I have just returned from one of the most exciting scientific meetings I have ever attended, the EBVM 2014 conference organized by the RCVS Knowledge, the charity arm of the Royal College of Veterinary Surgeons. Over 250 people from around the world attended, full of enthusiasm and ideas for improving veterinary medicine for patients, animal owners, and veterinarians, through the development and promotion of evidence-based veterinary medicine (EBVM). Vets from teaching and research institutions, general and specialty private practice, other sectors of the veterinary profession, and affiliated industries spent two days meeting and talking about EBVM and how it can be developed and implemented to make veterinary care safer and more effective.
The conference grew out of an earlier, smaller meeting in 2012, Sceptical Vet: Evidence or Eminence?, which I also attended. The RCVS first formed an EBVM Network open to everyone interested in EBVM. Members of this network, along with the staff of the RCVS, then put together the goals and agenda for the EBVM 2014 conference. Speakers included pioneering academics involved in EBVM research and teaching, like Dr. Mark Holmes; private practitioners such as myself and Dr. David Ramey; veterinary nurses and other veterinary professionals; and representatives of existing organizations devoted to promoting EBVM, including the Centre for Evidence-based Medicine (CEVM) at the University of Nottingham and the Evidence-Based Veterinary Medicine Association (EBVMA).
The full program is available here, and eventually recordings of all the talks and associated slides will be available on the web. I just wanted to highlight a few key themes and projects addressed at the meeting.
The first of these was the importance of moving EBVM beyond the universities and specialty centers and into general practice. The vast majority of veterinary care is provided by first-opinion veterinarians, and the full impact of EBVM on the welfare of veterinary patients can only be achieved by overcoming resistance and obstacles to widespread practice of EBVM in this setting. Teaching primary care veterinarians what EBVM is, and what it isn’t, and dealing effectively with barriers to adoption of EBVM are all necessary steps that were discussed at this meeting. Examples were also presented of successful implementation of EBVM in general practice, such as a presentation about the adoption of clinical practice guidelines for small animal CPR in my own hospital.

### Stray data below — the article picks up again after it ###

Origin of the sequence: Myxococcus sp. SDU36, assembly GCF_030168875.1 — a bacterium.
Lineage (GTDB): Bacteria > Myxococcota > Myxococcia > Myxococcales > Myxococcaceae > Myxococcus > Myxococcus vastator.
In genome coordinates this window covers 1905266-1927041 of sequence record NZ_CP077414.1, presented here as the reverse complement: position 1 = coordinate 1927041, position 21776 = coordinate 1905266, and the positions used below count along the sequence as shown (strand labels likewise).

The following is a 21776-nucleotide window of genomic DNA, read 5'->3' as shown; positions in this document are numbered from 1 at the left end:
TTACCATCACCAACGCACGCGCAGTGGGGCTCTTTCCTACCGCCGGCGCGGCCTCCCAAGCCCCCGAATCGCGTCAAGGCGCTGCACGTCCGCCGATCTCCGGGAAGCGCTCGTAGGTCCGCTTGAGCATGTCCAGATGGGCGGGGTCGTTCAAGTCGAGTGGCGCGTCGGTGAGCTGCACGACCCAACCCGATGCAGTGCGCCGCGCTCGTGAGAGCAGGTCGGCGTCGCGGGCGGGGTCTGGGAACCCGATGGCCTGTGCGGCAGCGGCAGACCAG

Of course, the lack of high quality and relevant research evidence is one of the greatest barriers to widespread use of EBVM, and much discussion was focused on ways to grow and improve the evidence base. Speakers were not afraid to directly address limitations and weaknesses in the scientific evidence that might reduce the usefulness of EBVM in the clinical setting. If we are to be successful in using EBVM to improve veterinary medicine, we need to be clear-eyed about the limitations in EBVM theory and practice and the pitfalls involved in widespread adoption of it so we can successfully use EBVM methods to improve veterinary care.
Much time was also given to practical strategies for using EBVM, including the best practices for developing and implementing clinical practice guidelines, the uses and misuses of systematic reviews, the teaching of EBVM to veterinarians and veterinary students, and the economic issues of implementing EBVM in different areas of veterinary medicine, from food production and public health to companion animal practice.
Lots of ideas were discussed for future projects. The EBVMA, CEVM and RCVS Knowledge have all endorsed the AllTrials Initiative, a movement in human medicine to encourage the registration of clinical research studies and the open sharing of all data from these trials so that doctors and patients can make the best-informed decisions possible about the use of the treatments studied in these trials. There is currently no way for most veterinary researchers to register their studies, or for others to access their data, and an AllTrials Initiative for veterinary medicine was a popular idea. Projects for generating more and better research evidence, including more research conducted in general private practice, were also discussed, as well as projects to make useful critical synthesis of existing research more widely available to clinicians. RCVS Knowledge also announced their intention to produce a Journal of Evidence-Based Veterinary Practice, and to open a web-based forum for interested veterinary professionals to discuss particular projects and topics in EBVM. I will create a post specifically to provide links to these and other EBVM resources as they become available.
Many of the ideas and projects discussed at EBVM 2014 will take shape in the two years between now and the next major EBVM meeting RCVS plans to sponsor, to be held in Edinburgh in 2016, and I look forward to participating in this process. It was inspiring to spend these two days talking with so many people full of enthusiasm for improving veterinary medicine and the care veterinary patients receive using the tools of science. Evidence-based medicine has changed the landscape of human healthcare dramatically and for the better, and I am confident it will do the same for veterinary medicine. It is truly an exciting time to be in the veterinary profession, and I am proud to be contributing in a small way to this movement.